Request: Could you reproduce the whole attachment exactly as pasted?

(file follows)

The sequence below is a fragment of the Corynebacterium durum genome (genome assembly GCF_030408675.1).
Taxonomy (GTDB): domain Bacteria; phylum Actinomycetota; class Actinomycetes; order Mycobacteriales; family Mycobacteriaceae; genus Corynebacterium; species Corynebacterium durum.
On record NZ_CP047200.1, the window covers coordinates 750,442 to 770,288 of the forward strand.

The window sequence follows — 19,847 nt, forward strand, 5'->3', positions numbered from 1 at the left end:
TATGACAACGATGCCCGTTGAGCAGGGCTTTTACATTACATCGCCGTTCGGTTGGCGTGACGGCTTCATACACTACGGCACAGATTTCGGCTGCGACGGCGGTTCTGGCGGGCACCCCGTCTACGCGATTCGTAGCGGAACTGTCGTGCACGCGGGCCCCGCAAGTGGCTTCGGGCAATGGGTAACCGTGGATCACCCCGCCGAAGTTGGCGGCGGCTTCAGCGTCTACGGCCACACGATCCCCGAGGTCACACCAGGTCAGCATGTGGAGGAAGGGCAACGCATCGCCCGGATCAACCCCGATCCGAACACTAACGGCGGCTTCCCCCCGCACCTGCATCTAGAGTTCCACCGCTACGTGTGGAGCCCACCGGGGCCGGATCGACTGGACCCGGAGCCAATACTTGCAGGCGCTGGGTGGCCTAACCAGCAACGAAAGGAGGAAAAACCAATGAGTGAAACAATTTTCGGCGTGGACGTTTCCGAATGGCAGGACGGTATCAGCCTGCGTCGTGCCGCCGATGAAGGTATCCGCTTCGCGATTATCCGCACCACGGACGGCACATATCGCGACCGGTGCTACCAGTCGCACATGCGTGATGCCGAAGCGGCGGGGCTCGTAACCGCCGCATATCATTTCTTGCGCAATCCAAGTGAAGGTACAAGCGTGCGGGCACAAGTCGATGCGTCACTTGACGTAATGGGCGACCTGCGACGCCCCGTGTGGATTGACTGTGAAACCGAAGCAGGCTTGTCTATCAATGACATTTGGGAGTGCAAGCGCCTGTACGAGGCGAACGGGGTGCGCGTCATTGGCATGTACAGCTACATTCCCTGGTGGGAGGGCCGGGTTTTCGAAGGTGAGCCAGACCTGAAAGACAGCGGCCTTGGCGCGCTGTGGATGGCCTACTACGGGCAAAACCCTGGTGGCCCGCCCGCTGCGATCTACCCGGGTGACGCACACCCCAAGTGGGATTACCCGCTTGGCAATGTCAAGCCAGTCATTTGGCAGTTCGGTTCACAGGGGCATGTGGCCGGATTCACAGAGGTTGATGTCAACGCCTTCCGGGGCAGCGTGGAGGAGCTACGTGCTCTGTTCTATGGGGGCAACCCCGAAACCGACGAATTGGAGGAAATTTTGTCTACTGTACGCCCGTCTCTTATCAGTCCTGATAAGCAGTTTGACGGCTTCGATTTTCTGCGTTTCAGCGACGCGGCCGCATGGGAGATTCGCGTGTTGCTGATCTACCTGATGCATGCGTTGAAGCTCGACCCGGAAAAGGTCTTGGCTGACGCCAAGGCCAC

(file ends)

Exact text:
The sequence below is a fragment of the Corynebacterium durum genome (genome assembly GCF_030408675.1).
Taxonomy (GTDB): domain Bacteria; phylum Actinomycetota; class Actinomycetes; order Mycobacteriales; family Mycobacteriaceae; genus Corynebacterium; species Corynebacterium durum.
On record NZ_CP047200.1, the window covers coordinates 750,442 to 770,288 of the forward strand.

The window sequence follows — 19,847 nt, forward strand, 5'->3', positions numbered from 1 at the left end:
TATGACAACGATGCCCGTTGAGCAGGGCTTTTACATTACATCGCCGTTCGGTTGGCGTGACGGCTTCATACACTACGGCACAGATTTCGGCTGCGACGGCGGTTCTGGCGGGCACCCCGTCTACGCGATTCGTAGCGGAACTGTCGTGCACGCGGGCCCCGCAAGTGGCTTCGGGCAATGGGTAACCGTGGATCACCCCGCCGAAGTTGGCGGCGGCTTCAGCGTCTACGGCCACACGATCCCCGAGGTCACACCAGGTCAGCATGTGGAGGAAGGGCAACGCATCGCCCGGATCAACCCCGATCCGAACACTAACGGCGGCTTCCCCCCGCACCTGCATCTAGAGTTCCACCGCTACGTGTGGAGCCCACCGGGGCCGGATCGACTGGACCCGGAGCCAATACTTGCAGGCGCTGGGTGGCCTAACCAGCAACGAAAGGAGGAAAAACCAATGAGTGAAACAATTTTCGGCGTGGACGTTTCCGAATGGCAGGACGGTATCAGCCTGCGTCGTGCCGCCGATGAAGGTATCCGCTTCGCGATTATCCGCACCACGGACGGCACATATCGCGACCGGTGCTACCAGTCGCACATGCGTGATGCCGAAGCGGCGGGGCTCGTAACCGCCGCATATCATTTCTTGCGCAATCCAAGTGAAGGTACAAGCGTGCGGGCACAAGTCGATGCGTCACTTGACGTAATGGGCGACCTGCGACGCCCCGTGTGGATTGACTGTGAAACCGAAGCAGGCTTGTCTATCAATGACATTTGGGAGTGCAAGCGCCTGTACGAGGCGAACGGGGTGCGCGTCATTGGCATGTACAGCTACATTCCCTGGTGGGAGGGCCGGGTTTTCGAAGGTGAGCCAGACCTGAAAGACAGCGGCCTTGGCGCGCTGTGGATGGCCTACTACGGGCAAAACCCTGGTGGCCCGCCCGCTGCGATCTACCCGGGTGACGCACACCCCAAGTGGGATTACCCGCTTGGCAATGTCAAGCCAGTCATTTGGCAGTTCGGTTCACAGGGGCATGTGGCCGGATTCACAGAGGTTGATGTCAACGCCTTCCGGGGCAGCGTGGAGGAGCTACGTGCTCTGTTCTATGGGGGCAACCCCGAAACCGACGAATTGGAGGAAATTTTGTCTACTGTACGCCCGTCTCTTATCAGTCCTGATAAGCAGTTTGACGGCTTCGATTTTCTGCGTTTCAGCGACGCGGCCGCATGGGAGATTCGCGTGTTGCTGATCTACCTGATGCATGCGTTGAAGCTCGACCCGGAAAAGGTCTTGGCTGACGCCAAGGCCAC